What are Motor Neuron Diseases?
The motor neuron diseases (MNDs) are a group of progressive neurological disorders that destroy cells that control essential muscle activity such as speaking, walking, breathing, and swallowing. Normally, messages from nerve cells in the brain (called upper motor neurons) are transmitted to nerve cells in the brain stem and spinal cord (called lower motor neurons) and from them to particular muscles. When there are disruptions in these signals, the result can be gradual muscle weakening, wasting away, and uncontrollable twitching (called fasciculations). Eventually, the ability to control voluntary movement can be lost. MNDs may be inherited or acquired, and they occur in all age groups. In adults, symptoms often appear after age 40. In children, particularly in inherited or familial forms of the disease, symptoms can be present at birth or appear before the child learns to walk.
The causes of sporadic (noninherited) MNDs are not known, but environmental, toxic, viral, or genetic factors may be implicated. Common MNDs include amyotrophic lateral sclerosis (ALS), progressive bulbar palsy, primary lateral sclerosis, and progressive muscular atrophy. Other MNDs include the many inherited forms of spinal muscular atrophy and post-polio syndrome, a condition that can strike polio survivors decades after their recovery from poliomyelitis.
Is there any treatment?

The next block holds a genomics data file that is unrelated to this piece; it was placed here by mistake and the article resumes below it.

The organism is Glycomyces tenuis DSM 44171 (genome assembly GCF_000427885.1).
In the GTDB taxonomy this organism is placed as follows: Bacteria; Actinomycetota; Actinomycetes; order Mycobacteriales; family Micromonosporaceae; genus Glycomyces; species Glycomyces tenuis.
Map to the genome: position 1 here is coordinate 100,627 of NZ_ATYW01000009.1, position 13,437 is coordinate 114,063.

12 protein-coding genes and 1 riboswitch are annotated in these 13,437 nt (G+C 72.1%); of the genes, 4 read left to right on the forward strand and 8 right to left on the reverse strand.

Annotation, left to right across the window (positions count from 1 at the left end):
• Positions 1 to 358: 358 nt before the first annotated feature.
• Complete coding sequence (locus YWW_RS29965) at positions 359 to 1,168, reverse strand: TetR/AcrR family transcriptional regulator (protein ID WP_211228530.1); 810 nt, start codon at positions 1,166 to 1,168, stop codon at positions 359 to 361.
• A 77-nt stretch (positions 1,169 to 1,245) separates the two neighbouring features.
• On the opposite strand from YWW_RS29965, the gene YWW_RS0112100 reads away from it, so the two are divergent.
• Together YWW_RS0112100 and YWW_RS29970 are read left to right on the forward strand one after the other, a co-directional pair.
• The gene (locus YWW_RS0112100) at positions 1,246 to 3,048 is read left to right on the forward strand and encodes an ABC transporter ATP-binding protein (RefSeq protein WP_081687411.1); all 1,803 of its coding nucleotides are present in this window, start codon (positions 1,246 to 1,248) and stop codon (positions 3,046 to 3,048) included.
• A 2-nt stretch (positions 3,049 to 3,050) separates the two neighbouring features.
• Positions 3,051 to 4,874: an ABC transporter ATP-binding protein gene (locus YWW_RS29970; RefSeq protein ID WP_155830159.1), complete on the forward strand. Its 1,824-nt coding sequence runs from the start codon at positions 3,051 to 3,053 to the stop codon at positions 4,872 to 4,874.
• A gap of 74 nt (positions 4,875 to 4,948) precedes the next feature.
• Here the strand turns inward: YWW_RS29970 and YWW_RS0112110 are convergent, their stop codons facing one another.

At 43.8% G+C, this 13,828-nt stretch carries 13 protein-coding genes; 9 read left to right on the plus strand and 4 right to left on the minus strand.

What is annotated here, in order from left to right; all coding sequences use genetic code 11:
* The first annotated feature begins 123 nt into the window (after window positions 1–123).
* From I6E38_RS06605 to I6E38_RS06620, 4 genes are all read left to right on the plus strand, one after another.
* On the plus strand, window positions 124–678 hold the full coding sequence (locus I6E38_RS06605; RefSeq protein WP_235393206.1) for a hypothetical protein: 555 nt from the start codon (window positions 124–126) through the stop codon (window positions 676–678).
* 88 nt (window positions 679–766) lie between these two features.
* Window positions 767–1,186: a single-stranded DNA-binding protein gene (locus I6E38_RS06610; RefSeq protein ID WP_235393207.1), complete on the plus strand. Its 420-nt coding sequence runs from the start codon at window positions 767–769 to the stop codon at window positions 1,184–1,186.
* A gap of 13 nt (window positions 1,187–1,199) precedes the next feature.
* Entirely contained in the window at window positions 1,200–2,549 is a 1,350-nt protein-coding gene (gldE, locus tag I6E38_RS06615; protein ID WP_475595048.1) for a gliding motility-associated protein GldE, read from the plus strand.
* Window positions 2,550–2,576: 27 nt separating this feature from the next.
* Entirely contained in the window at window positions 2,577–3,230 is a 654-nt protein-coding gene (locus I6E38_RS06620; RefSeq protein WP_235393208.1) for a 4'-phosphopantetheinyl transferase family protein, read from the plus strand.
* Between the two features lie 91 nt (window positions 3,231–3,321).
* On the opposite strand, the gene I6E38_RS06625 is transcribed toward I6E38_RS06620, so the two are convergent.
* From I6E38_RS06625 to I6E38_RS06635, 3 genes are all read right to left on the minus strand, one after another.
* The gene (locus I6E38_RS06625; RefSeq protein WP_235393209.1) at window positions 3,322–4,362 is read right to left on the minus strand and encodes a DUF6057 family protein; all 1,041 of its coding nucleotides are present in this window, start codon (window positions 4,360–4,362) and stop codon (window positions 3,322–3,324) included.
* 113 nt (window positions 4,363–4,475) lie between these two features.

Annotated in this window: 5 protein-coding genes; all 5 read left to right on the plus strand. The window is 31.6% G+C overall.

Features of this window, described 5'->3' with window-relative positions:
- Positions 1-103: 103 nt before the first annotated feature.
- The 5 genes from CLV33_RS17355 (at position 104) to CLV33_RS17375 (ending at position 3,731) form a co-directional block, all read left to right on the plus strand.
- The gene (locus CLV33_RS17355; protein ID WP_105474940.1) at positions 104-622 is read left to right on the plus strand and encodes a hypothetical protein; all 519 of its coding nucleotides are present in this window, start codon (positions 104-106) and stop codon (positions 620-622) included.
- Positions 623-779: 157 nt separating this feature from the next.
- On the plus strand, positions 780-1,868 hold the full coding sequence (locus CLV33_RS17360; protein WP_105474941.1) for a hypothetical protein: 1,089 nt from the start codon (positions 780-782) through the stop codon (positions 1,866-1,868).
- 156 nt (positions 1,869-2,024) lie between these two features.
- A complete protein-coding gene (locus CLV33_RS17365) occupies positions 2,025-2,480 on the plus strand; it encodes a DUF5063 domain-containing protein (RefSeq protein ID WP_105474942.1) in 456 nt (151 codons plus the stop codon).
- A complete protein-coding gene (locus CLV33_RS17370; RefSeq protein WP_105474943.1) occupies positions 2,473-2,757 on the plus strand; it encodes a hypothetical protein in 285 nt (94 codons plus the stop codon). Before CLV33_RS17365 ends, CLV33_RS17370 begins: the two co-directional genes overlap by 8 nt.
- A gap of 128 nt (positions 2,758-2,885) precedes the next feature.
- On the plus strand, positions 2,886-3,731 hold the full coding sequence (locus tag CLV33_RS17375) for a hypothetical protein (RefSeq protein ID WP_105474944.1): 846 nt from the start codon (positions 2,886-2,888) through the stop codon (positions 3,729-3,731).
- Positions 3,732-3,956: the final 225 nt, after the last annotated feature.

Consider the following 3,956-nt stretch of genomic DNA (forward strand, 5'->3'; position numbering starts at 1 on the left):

There is no cure or standard treatment for the MNDs. Symptomatic and supportive treatment can help patients be more comfortable while maintaining their quality of life. The drug riluzole (Rilutek®), which as of this date is the only drug approved by the U.S. Food and Drug Administration to treat ALS, prolongs life by 2-3 months but does not relieve symptoms. Other medicines that may help reduce symptoms include muscle relaxants such as baclofen, tizanidine, and the benzodiazepines for spasticity; glycopyrrolate and atropine to reduce the flow of saliva; quinine or phenytoin for cramps; anticonvulsants and nonsteroidal anti-inflammatory drugs to relieve pain; tranquilizers to help with sleeping problems; antidepressants; and botulinum toxin, amitriptyline, and other anticholinergic drugs to control drooling. Some patients may require stronger medicines such as morphine to cope with musculoskeletal abnormalities or pain in later stages of the disorders, and opiates are used to provide comfort care in terminal stages of the disease.
Physical and speech therapy, occupational therapy, and rehabilitation may help to improve posture, prevent joint immobility, slow muscle weakness and atrophy, and cope with swallowing difficulties. Applying heat may relieve muscle pain. Assistive devices such as supports or braces, orthotics, speech synthesizers, and wheelchairs help some patients retain independence.
What is the prognosis?
Prognosis varies depending on the type of MND and the age of onset. Some MNDs, such as primary lateral sclerosis, are not fatal and progress slowly. Patients with spinal muscular atrophy may appear to be stable for long periods, but improvement should not be expected. Some MNDs, such as ALS and some forms of spinal muscular atrophy, are fatal.
What research is being done?
The National Institute of Neurological Disorders and Stroke (NINDS) conducts research related to the MNDs in its laboratories at the National Institutes of Health (NIH), and also supports additional research through grants to major medical institutions across the country. Much of this research focuses on finding better ways to prevent, treat, and ultimately cure disorders such as the MNDs.